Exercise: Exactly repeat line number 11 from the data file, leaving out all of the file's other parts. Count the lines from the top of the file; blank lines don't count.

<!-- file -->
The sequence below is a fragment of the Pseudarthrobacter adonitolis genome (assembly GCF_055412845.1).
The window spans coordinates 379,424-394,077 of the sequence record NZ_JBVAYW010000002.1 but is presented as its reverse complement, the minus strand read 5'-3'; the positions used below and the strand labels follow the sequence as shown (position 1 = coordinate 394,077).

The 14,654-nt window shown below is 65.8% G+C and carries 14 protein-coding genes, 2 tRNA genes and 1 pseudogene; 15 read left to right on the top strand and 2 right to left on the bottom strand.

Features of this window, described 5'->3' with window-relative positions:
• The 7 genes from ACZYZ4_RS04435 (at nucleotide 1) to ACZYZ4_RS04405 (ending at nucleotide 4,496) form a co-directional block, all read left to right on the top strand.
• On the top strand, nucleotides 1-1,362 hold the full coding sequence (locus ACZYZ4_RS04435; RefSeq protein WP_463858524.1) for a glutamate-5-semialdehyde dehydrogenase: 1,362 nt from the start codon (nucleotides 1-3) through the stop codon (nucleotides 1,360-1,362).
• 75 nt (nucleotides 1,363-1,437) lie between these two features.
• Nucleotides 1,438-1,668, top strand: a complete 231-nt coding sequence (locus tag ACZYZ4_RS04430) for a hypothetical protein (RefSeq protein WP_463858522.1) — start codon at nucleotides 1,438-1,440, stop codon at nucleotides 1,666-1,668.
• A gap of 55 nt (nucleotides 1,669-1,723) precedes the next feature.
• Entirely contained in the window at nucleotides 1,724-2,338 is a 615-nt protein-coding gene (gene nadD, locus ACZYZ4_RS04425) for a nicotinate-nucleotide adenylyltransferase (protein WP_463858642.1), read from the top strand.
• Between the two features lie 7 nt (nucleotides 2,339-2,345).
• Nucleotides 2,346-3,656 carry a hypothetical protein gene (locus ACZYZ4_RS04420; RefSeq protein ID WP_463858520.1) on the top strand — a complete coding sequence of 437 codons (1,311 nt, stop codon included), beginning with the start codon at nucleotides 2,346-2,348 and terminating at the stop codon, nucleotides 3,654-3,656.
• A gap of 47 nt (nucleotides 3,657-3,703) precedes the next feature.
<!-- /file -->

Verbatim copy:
• Between the two features lie 7 nt (nucleotides 2,339-2,345).